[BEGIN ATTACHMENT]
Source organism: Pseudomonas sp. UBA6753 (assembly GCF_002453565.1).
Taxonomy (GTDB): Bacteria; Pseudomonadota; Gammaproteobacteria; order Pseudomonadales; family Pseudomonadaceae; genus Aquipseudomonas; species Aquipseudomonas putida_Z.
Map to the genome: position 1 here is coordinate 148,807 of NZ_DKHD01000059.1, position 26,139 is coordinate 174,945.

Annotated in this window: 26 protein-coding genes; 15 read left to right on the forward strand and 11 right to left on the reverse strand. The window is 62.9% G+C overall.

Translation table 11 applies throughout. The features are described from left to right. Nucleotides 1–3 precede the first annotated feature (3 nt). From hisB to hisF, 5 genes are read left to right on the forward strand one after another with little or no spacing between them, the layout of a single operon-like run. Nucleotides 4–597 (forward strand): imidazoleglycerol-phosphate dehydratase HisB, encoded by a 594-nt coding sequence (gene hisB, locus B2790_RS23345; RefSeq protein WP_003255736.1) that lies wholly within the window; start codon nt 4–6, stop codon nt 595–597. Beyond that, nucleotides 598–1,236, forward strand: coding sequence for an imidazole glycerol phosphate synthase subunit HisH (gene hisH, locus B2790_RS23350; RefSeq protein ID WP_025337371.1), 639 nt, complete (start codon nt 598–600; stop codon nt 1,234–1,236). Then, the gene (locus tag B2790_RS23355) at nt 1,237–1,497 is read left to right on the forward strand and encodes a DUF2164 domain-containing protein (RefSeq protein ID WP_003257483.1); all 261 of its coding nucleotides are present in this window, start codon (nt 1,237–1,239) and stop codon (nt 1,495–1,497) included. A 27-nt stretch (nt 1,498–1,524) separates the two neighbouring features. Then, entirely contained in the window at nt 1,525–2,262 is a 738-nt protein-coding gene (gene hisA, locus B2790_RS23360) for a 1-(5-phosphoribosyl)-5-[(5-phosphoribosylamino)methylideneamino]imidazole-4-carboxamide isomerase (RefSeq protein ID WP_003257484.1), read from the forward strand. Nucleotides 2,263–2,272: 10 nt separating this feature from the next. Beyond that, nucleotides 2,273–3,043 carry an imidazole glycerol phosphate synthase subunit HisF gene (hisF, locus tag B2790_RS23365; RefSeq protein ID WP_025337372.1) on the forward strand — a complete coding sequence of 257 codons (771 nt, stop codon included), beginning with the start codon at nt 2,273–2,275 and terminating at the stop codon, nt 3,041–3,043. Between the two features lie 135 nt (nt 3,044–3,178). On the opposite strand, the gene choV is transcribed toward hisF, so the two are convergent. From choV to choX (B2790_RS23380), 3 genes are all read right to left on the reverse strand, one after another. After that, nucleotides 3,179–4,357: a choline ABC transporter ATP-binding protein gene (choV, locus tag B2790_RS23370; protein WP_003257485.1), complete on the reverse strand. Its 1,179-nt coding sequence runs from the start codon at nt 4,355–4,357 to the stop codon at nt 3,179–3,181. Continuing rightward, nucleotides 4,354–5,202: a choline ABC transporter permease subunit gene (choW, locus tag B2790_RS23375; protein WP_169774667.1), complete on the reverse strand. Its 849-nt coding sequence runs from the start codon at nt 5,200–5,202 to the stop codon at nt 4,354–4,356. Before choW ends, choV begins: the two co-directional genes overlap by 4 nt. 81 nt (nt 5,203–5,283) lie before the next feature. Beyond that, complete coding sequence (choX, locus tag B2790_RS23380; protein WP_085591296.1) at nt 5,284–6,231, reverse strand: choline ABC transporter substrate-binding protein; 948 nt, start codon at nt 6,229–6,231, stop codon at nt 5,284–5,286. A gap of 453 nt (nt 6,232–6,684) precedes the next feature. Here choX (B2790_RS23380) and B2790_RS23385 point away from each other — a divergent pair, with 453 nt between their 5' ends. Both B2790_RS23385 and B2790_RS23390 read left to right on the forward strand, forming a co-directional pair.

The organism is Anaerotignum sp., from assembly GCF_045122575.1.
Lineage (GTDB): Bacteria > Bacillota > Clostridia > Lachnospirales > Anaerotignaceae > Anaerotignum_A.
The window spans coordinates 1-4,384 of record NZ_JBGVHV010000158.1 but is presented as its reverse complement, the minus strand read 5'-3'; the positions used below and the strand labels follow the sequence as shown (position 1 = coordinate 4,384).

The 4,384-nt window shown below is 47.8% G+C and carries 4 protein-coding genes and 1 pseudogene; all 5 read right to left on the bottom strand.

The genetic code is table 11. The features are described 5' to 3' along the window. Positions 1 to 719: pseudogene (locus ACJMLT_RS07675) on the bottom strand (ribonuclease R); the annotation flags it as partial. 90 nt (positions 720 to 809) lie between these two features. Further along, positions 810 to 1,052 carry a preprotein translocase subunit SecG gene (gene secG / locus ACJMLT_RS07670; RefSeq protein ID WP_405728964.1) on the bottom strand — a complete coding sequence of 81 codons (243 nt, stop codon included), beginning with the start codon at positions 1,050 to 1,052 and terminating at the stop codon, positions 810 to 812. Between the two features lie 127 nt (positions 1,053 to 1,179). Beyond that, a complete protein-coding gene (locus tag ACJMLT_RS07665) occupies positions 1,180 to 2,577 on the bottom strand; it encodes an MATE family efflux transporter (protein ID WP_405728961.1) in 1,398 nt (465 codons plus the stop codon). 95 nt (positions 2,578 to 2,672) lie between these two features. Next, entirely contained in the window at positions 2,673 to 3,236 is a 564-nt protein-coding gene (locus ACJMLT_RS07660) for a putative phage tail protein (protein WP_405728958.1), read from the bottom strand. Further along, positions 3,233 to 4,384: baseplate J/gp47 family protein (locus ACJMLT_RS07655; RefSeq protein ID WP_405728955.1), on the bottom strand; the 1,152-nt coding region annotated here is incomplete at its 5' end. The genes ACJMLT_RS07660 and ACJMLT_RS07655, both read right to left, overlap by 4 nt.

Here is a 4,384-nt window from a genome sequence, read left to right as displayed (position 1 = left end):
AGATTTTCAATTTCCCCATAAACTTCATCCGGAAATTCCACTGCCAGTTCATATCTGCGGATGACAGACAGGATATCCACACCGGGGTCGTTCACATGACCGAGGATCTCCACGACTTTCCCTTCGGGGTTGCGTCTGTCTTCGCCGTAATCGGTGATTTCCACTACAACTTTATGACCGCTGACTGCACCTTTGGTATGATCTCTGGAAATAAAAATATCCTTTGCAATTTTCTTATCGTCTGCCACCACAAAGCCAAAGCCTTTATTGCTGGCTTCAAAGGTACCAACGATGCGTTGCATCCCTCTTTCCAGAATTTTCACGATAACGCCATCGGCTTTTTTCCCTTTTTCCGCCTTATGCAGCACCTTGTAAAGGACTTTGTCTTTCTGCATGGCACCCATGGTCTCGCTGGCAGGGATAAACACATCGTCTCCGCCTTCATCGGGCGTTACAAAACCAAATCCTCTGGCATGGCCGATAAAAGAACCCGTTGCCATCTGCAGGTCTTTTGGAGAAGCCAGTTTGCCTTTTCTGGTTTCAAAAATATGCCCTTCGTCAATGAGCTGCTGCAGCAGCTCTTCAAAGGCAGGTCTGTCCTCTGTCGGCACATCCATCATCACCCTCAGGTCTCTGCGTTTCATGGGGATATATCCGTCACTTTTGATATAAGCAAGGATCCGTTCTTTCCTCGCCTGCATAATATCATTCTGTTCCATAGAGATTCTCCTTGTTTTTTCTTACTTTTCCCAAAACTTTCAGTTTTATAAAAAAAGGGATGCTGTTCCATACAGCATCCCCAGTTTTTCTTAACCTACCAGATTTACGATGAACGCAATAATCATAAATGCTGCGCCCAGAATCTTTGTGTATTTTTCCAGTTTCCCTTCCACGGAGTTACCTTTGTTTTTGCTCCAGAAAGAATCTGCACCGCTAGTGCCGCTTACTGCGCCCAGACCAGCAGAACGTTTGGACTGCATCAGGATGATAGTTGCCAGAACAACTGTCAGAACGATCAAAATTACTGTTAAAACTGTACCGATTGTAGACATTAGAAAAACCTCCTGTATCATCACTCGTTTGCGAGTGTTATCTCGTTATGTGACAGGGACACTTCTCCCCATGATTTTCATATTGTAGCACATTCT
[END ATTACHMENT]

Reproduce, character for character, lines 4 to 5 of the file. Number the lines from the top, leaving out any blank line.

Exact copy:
Annotated in this window: 26 protein-coding genes; 15 read left to right on the forward strand and 11 right to left on the reverse strand. The window is 62.9% G+C overall.

Translation table 11 applies throughout. The features are described from left to right. Nucleotides 1–3 precede the first annotated feature (3 nt). From hisB to hisF, 5 genes are read left to right on the forward strand one after another with little or no spacing between them, the layout of a single operon-like run. Nucleotides 4–597 (forward strand): imidazoleglycerol-phosphate dehydratase HisB, encoded by a 594-nt coding sequence (gene hisB, locus B2790_RS23345; RefSeq protein WP_003255736.1) that lies wholly within the window; start codon nt 4–6, stop codon nt 595–597. Beyond that, nucleotides 598–1,236, forward strand: coding sequence for an imidazole glycerol phosphate synthase subunit HisH (gene hisH, locus B2790_RS23350; RefSeq protein ID WP_025337371.1), 639 nt, complete (start codon nt 598–600; stop codon nt 1,234–1,236). Then, the gene (locus tag B2790_RS23355) at nt 1,237–1,497 is read left to right on the forward strand and encodes a DUF2164 domain-containing protein (RefSeq protein ID WP_003257483.1); all 261 of its coding nucleotides are present in this window, start codon (nt 1,237–1,239) and stop codon (nt 1,495–1,497) included. A 27-nt stretch (nt 1,498–1,524) separates the two neighbouring features. Then, entirely contained in the window at nt 1,525–2,262 is a 738-nt protein-coding gene (gene hisA, locus B2790_RS23360) for a 1-(5-phosphoribosyl)-5-[(5-phosphoribosylamino)methylideneamino]imidazole-4-carboxamide isomerase (RefSeq protein ID WP_003257484.1), read from the forward strand. Nucleotides 2,263–2,272: 10 nt separating this feature from the next. Beyond that, nucleotides 2,273–3,043 carry an imidazole glycerol phosphate synthase subunit HisF gene (hisF, locus tag B2790_RS23365; RefSeq protein ID WP_025337372.1) on the forward strand — a complete coding sequence of 257 codons (771 nt, stop codon included), beginning with the start codon at nt 2,273–2,275 and terminating at the stop codon, nt 3,041–3,043. Between the two features lie 135 nt (nt 3,044–3,178). On the opposite strand, the gene choV is transcribed toward hisF, so the two are convergent. From choV to choX (B2790_RS23380), 3 genes are all read right to left on the reverse strand, one after another. After that, nucleotides 3,179–4,357: a choline ABC transporter ATP-binding protein gene (choV, locus tag B2790_RS23370; protein WP_003257485.1), complete on the reverse strand. Its 1,179-nt coding sequence runs from the start codon at nt 4,355–4,357 to the stop codon at nt 3,179–3,181. Continuing rightward, nucleotides 4,354–5,202: a choline ABC transporter permease subunit gene (choW, locus tag B2790_RS23375; protein WP_169774667.1), complete on the reverse strand. Its 849-nt coding sequence runs from the start codon at nt 5,200–5,202 to the stop codon at nt 4,354–4,356. Before choW ends, choV begins: the two co-directional genes overlap by 4 nt. 81 nt (nt 5,203–5,283) lie before the next feature. Beyond that, complete coding sequence (choX, locus tag B2790_RS23380; protein WP_085591296.1) at nt 5,284–6,231, reverse strand: choline ABC transporter substrate-binding protein; 948 nt, start codon at nt 6,229–6,231, stop codon at nt 5,284–5,286. A gap of 453 nt (nt 6,232–6,684) precedes the next feature. Here choX (B2790_RS23380) and B2790_RS23385 point away from each other — a divergent pair, with 453 nt between their 5' ends. Both B2790_RS23385 and B2790_RS23390 read left to right on the forward strand, forming a co-directional pair.